How democracy resolves conflict in difficult games
Democracy resolves conflicts in difficult games like Prisoners’ Dilemma and Chicken by stabilizing their cooperative outcomes. It does so by transforming these games into games in which voters are presented with a choice between a cooperative outcome and a Pareto-inferior noncooperative outcome. In the transformed game, it is always rational for voters to vote for the cooperative outcome, because cooperation is a weakly dominant strategy independent of the decision rule and the number of voters who choose it. Such games are illustrated by 2-person and n-person public-goods games, in which it is optimal to be a free rider, and a biblical story from the book of Exodus.
|Date of creation:||Oct 2008|
|Date of revision:|
|Contact details of provider:|| Postal: |
Web page: http://mpra.ub.uni-muenchen.de
More information through EDIRC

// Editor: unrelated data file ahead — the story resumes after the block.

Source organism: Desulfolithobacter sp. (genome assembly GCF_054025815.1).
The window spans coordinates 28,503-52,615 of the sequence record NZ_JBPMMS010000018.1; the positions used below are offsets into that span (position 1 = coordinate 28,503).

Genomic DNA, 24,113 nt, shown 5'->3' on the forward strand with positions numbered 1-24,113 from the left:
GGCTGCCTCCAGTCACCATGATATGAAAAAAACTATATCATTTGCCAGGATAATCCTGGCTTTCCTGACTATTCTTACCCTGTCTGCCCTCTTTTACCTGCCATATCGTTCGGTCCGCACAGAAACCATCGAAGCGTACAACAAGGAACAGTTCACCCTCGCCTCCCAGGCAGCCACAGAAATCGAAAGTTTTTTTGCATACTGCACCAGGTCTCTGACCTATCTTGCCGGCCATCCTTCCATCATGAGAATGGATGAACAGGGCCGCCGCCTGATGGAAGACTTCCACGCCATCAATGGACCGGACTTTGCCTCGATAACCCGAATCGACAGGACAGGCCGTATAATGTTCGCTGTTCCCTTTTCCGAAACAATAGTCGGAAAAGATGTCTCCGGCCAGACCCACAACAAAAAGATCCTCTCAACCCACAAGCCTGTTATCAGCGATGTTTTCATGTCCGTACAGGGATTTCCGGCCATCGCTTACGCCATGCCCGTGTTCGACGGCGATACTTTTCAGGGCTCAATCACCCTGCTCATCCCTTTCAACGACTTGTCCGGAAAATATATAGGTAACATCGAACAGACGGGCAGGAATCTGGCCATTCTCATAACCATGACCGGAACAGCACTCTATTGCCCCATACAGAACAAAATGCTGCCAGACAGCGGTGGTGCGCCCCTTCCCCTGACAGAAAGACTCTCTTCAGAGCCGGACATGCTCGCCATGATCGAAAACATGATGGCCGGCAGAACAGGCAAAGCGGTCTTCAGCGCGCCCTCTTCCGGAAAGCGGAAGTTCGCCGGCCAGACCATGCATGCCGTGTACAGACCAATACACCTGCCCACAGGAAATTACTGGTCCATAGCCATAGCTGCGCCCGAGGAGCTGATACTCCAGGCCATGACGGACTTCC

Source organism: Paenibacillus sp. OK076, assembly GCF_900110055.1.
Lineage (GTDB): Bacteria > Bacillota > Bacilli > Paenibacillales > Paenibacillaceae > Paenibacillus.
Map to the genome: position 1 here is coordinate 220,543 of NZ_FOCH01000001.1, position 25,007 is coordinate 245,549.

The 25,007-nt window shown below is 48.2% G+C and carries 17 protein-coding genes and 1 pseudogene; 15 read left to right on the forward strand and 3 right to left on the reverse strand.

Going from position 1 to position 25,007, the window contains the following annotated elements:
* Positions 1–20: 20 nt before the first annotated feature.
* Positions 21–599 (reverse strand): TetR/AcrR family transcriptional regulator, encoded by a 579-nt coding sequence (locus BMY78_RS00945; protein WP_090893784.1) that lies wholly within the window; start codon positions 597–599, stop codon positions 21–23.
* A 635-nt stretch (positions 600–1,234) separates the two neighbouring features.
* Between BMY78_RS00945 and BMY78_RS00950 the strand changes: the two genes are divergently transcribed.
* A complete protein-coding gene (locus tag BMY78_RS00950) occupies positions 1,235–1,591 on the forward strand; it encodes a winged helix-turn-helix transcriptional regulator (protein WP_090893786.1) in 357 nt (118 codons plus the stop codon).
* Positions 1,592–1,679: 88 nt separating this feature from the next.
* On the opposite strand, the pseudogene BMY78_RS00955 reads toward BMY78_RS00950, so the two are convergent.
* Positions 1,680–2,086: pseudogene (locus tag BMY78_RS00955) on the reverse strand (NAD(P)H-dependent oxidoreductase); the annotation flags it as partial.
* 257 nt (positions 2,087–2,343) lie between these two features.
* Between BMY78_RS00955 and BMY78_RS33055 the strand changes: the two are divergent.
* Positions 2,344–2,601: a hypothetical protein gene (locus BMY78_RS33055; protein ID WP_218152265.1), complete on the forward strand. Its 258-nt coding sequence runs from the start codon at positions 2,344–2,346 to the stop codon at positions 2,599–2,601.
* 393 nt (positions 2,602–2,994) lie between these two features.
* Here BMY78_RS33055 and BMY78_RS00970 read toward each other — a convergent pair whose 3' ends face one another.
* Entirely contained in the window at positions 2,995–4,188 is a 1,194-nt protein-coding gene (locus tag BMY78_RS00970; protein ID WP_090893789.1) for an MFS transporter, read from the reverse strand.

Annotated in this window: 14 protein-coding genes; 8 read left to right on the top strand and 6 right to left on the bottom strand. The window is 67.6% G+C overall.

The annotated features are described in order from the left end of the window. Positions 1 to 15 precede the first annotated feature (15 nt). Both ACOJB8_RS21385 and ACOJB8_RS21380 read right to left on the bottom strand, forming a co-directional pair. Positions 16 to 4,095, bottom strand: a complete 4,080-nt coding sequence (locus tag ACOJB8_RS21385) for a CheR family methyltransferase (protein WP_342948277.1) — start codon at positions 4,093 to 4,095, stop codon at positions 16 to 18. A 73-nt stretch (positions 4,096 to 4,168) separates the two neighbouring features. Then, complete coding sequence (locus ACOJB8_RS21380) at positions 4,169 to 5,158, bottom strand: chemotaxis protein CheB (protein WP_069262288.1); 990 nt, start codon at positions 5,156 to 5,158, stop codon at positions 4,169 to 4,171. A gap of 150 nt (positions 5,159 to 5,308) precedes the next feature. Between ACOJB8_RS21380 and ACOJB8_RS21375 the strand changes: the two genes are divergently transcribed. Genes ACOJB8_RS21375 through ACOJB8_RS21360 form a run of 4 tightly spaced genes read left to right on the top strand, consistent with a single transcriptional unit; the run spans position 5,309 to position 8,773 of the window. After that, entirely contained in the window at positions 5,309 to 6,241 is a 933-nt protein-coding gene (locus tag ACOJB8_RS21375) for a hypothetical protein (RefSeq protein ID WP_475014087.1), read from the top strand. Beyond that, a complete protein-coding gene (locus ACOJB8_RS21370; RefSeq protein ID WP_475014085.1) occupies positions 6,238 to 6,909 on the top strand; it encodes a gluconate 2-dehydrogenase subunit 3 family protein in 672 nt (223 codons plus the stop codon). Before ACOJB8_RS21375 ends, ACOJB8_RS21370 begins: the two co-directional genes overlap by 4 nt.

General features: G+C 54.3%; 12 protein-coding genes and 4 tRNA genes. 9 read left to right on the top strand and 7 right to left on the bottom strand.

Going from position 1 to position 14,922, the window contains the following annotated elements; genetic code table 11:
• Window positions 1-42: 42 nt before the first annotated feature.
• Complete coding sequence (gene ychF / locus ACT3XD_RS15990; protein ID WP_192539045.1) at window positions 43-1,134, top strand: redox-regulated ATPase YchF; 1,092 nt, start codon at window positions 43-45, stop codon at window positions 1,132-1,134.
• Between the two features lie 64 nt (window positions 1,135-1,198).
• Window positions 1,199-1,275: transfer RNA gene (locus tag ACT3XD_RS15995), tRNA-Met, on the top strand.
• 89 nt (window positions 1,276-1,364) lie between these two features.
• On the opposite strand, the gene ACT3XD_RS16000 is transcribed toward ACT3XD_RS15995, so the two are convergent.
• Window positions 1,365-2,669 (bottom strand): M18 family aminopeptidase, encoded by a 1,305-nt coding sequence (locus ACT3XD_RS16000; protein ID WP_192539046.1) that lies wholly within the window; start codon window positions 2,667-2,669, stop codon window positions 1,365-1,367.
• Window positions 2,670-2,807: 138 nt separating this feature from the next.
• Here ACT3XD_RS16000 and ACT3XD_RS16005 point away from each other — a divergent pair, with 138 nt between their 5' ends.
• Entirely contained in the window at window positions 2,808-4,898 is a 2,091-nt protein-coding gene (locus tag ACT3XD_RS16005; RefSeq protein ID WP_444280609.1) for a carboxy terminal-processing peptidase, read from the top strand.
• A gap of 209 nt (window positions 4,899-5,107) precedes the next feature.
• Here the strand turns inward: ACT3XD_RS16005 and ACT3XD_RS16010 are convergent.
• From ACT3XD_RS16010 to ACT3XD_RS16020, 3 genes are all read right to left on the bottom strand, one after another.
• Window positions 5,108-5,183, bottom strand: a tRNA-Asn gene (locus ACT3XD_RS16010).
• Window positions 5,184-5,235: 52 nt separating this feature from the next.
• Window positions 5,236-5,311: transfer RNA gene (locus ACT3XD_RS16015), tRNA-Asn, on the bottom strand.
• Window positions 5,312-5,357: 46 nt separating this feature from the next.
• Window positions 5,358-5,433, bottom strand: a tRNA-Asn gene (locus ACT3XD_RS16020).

Please report citation or reference errors to , or , if you are the registered author of the cited work, log in to your RePEc Author Service profile, click on "citations" and make appropriate adjustments.:
- I. D. Hill, 2008. "Mathematics and Democracy: Designing Better Voting and Fair-division Procedures," Journal of the Royal Statistical Society Series A, Royal Statistical Society, vol. 171(4), pages 1032-1033.
When requesting a correction, please mention this item's handle: RePEc:pra:mprapa:12751. See general information about how to correct material in RePEc.
For technical questions regarding this item, or to correct its authors, title, abstract, bibliographic or download information, contact: (Ekkehart Schlicht)
If references are entirely missing, you can add them using this form.